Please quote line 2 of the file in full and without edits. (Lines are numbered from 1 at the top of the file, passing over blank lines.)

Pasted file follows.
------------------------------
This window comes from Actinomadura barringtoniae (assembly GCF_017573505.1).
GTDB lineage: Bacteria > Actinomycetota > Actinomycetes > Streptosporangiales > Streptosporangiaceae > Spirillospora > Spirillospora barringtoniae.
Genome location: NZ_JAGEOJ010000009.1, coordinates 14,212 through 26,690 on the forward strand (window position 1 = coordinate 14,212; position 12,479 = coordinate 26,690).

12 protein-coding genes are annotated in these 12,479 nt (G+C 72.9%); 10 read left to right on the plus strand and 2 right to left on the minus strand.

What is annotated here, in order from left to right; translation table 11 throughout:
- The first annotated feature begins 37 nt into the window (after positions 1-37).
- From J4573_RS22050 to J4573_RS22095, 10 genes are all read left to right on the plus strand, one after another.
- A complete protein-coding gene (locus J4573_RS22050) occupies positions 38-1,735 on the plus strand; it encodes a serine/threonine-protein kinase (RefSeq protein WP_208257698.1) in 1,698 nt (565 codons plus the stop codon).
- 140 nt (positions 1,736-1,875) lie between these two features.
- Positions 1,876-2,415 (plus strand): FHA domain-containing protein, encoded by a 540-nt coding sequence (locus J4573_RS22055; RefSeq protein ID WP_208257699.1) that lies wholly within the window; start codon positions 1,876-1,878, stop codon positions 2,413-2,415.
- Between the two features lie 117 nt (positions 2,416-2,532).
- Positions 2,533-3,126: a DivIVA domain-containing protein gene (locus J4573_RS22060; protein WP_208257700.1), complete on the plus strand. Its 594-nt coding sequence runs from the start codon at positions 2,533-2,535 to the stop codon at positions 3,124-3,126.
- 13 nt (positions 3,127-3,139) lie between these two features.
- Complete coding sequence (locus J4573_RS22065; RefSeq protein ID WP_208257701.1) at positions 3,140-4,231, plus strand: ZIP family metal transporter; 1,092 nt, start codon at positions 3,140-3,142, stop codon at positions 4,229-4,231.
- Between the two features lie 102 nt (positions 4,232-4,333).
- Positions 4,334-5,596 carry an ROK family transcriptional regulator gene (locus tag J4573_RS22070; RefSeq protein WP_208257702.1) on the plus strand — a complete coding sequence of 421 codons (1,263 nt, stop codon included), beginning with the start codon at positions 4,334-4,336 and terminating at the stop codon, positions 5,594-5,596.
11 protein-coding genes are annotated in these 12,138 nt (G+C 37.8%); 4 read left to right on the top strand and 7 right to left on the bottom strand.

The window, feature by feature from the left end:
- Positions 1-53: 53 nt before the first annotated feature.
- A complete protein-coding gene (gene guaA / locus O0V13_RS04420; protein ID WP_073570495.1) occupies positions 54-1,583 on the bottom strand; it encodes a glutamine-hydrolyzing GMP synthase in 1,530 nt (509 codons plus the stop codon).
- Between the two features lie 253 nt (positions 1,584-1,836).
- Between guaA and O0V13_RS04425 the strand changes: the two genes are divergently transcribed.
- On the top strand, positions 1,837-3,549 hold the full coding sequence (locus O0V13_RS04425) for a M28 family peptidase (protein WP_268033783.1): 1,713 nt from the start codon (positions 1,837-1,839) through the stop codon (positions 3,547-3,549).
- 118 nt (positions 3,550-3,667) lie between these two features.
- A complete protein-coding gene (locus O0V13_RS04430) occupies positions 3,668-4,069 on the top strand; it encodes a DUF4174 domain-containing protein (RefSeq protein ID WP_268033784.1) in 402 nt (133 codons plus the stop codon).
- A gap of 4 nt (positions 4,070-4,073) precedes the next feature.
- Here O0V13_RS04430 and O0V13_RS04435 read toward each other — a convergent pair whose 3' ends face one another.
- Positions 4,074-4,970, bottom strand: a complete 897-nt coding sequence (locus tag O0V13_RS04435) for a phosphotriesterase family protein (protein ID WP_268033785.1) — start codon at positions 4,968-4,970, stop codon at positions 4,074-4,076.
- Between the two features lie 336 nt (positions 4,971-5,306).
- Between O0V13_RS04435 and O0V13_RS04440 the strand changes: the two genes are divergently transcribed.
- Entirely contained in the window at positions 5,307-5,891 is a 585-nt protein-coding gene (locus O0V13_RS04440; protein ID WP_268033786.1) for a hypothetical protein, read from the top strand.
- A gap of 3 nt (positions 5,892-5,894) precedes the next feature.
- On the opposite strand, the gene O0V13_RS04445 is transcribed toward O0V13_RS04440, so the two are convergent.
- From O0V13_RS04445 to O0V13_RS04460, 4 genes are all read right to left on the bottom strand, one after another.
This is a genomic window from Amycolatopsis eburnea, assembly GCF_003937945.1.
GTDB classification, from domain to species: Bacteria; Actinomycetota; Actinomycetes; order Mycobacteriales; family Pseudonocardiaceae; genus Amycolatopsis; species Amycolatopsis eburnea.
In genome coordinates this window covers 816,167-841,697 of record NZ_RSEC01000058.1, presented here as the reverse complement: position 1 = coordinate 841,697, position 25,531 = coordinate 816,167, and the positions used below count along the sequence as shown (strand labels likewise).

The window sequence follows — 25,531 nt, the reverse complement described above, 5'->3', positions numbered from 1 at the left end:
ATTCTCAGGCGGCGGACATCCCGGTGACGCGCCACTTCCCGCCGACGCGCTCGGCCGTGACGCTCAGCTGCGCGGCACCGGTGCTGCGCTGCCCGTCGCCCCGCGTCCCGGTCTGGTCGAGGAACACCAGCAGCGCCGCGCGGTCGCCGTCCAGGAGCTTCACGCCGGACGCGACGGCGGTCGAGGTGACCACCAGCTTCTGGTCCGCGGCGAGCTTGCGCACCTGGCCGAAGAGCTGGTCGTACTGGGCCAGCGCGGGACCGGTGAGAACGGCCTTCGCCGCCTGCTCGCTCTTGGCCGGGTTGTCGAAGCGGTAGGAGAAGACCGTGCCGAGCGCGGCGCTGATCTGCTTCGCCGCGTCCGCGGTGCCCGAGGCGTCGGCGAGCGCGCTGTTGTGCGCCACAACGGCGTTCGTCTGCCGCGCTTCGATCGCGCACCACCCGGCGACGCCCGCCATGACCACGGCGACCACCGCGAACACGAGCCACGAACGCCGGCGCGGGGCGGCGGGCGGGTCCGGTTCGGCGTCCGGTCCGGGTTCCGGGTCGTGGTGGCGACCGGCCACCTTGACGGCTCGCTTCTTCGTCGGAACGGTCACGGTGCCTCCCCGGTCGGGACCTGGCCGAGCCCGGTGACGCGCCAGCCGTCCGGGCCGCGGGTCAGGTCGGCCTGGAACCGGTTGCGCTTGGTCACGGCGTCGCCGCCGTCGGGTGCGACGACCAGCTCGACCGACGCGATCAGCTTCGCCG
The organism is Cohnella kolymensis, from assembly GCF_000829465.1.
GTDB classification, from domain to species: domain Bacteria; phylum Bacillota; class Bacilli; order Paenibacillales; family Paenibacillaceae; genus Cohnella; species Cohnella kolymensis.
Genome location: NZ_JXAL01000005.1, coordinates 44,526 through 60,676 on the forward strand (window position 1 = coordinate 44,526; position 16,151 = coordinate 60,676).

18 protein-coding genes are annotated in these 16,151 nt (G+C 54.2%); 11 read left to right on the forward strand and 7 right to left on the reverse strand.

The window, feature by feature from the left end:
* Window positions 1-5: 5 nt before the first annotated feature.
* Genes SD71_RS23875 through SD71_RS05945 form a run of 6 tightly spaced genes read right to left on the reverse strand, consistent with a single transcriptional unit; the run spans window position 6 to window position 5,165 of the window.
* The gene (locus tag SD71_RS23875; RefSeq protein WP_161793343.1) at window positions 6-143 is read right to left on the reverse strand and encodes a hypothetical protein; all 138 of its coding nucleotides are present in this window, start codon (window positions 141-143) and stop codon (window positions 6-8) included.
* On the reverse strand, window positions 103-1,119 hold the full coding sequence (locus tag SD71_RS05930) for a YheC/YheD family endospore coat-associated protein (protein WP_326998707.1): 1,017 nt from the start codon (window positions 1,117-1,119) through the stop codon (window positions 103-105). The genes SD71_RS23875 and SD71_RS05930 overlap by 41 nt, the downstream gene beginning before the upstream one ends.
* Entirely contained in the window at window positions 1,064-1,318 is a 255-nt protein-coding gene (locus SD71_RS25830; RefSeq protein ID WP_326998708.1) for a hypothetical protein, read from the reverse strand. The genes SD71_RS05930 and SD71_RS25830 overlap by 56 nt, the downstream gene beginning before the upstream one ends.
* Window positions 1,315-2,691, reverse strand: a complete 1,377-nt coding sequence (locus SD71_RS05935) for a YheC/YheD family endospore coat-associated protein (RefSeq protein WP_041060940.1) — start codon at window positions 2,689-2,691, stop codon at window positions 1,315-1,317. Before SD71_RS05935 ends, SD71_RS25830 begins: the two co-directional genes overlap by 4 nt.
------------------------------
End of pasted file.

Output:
GTDB lineage: Bacteria > Actinomycetota > Actinomycetes > Streptosporangiales > Streptosporangiaceae > Spirillospora > Spirillospora barringtoniae.